Canadian writer Edugyan’s novel, which was longlisted for this year’s Booker Prize, tells the story of George Washington Black, born into the cruelties of slavery. When his first master dies, the man who inherits Wash, Erasmus Wilde, is crueler still, to the point where several slaves commit suicide rather than suffer dehumanizing and terrifying physical punishments ranging from eating excrement to immolation. Wash’s protector, Big Kit, is convinced that suicide is their best way out to return to their homeland, but Erasmus denies even this escape by separating the heads of those slaves from their bodies. Despairing, and deeply afraid when he is asked to serve at the master’s table, 11-year-old Wash sees his life take a turn when Erasmus selects him to be his brother Christopher’s manservant.
Christopher “Titch” Wilde is everything Erasmus is not: intelligent, inventive, and an abolitionist. He is particularly enamored of hot air balloons and their ability to take people thousands of feet into the air. Wash settles into his role as research assistant, but then a suicide in his vicinity leads to his being blamed for the death. Aware that this spells certain disaster for Wash, Christopher engineers their escape in his balloon, as the two run from Barbados to America and finally the Arctic by air and sea. Escape is not easy, and Wash is eventually left to fend for himself; at least, though, he’s on the road toward freedom.
3. A Heart in a Body in the World by Deb Caletti ($13): Annabelle Agnelli is haunted by the events of her recent past. An excellent student with a stable home life and strong friendships, she comes face-to-face with a world-shattering situation of abuse thanks to a new fellow student who she dubs “The Taker.” Faced with the social pressure to be kind and giving, Annabelle has her good nature taken advantage of, and now feels extreme guilt over a crime that was not her responsibility. Her solution is to get as far away as she can.
“‘I’m not coming home. I’m going to run and keep running. I’m going to run until I reach Washington, DC.” Of course, this is crazy and impossible and doomed, even if she’s a long distance runner and has two marathon medals hanging on the doorknob of her room. It is silly, and dramatic, and naïve. Also — idealistic. Of course, she has no concept of the realities here. She has no plan. No team. No training. She will fail, fail, fail. But all she can feel at this moment is how much she personally needs this. She needs this so bad. Yes, she is that Annabelle Agnelli. ‘This is PTSD, Annabelle,’ her mother says. ‘Don’t you remember what Dr. Mann said? This is hyperarousal, recklessness. Have you been having flashbacks? You haven’t been sleeping well, I know. Talk to me. No one just does something like this. People who do…they plan, Annabelle. For months. There’s, I don’t know! Lots of stuff involved! No one just takes off. I’m coming to get you. Stop acting crazy.’ Stop acting crazy? Well, it is far, far too late for that.”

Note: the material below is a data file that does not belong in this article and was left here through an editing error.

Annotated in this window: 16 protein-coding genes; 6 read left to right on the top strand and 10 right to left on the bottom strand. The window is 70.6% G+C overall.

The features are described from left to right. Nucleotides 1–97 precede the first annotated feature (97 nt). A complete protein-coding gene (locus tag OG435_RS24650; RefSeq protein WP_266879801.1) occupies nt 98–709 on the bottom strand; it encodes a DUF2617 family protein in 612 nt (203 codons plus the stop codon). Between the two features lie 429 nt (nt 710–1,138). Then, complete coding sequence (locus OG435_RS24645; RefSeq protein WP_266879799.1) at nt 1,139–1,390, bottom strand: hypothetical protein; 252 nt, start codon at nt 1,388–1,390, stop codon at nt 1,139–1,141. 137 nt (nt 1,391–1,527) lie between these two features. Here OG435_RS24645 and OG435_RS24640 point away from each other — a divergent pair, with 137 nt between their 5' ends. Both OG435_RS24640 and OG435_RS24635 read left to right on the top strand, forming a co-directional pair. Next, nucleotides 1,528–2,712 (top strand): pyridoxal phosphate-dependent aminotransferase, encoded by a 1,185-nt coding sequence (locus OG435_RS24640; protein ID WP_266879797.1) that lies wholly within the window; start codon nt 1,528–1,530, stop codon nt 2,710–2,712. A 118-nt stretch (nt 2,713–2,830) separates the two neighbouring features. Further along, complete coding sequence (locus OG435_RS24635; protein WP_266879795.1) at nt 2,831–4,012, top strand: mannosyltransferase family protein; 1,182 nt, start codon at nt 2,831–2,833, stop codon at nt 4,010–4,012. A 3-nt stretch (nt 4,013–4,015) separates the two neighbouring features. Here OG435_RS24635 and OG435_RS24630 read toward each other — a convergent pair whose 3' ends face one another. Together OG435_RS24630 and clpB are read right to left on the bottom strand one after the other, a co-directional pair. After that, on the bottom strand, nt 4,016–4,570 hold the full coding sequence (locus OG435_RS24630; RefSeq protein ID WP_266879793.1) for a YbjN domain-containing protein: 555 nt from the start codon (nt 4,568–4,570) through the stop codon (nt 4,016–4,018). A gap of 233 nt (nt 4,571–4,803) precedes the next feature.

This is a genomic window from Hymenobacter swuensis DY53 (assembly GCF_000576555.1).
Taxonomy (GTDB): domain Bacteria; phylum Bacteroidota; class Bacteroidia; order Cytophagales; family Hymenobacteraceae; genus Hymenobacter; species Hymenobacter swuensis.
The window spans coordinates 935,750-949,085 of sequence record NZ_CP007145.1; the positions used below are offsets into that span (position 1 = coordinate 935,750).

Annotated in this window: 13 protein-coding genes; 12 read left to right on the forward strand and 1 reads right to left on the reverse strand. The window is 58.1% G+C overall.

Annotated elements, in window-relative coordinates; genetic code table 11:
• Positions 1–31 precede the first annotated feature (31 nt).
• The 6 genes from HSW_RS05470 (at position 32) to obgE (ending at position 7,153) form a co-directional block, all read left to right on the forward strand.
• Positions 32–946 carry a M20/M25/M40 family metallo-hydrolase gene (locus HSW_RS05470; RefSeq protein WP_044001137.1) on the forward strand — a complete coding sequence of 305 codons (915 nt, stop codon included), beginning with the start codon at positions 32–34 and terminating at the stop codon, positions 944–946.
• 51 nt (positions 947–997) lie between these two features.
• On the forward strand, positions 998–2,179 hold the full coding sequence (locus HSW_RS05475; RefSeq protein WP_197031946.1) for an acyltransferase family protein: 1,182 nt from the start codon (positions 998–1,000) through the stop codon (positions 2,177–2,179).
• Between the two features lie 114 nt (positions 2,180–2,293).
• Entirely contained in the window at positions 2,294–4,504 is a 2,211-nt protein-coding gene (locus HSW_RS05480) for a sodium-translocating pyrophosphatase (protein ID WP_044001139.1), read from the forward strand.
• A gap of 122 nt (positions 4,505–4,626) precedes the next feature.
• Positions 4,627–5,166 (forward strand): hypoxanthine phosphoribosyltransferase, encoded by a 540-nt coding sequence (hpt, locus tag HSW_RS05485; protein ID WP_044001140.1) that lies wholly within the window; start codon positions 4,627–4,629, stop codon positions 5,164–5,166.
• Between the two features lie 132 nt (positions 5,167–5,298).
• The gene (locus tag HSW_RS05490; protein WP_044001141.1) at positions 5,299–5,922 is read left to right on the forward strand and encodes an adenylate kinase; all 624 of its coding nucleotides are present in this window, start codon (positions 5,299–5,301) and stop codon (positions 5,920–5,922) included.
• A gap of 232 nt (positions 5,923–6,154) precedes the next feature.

Annabelle runs from her hometown of Seattle to DC, but after her “crazy” declaration, she doesn’t go it alone. Backup from her family and friends comes in the form of an RV escort (driven by her grandfather Ed), and a support squad; her best friends Zach and Olivia and her 13-year-old brother Malcolm decide that her story and her journey should be known, and start a publicity team to cheer on Annabelle in facing her past and achieving her goal. She may not be able to outrun trauma, but she can still go the distance.
What books provide your great escape? Tag us in your next runaway read @BritandCo.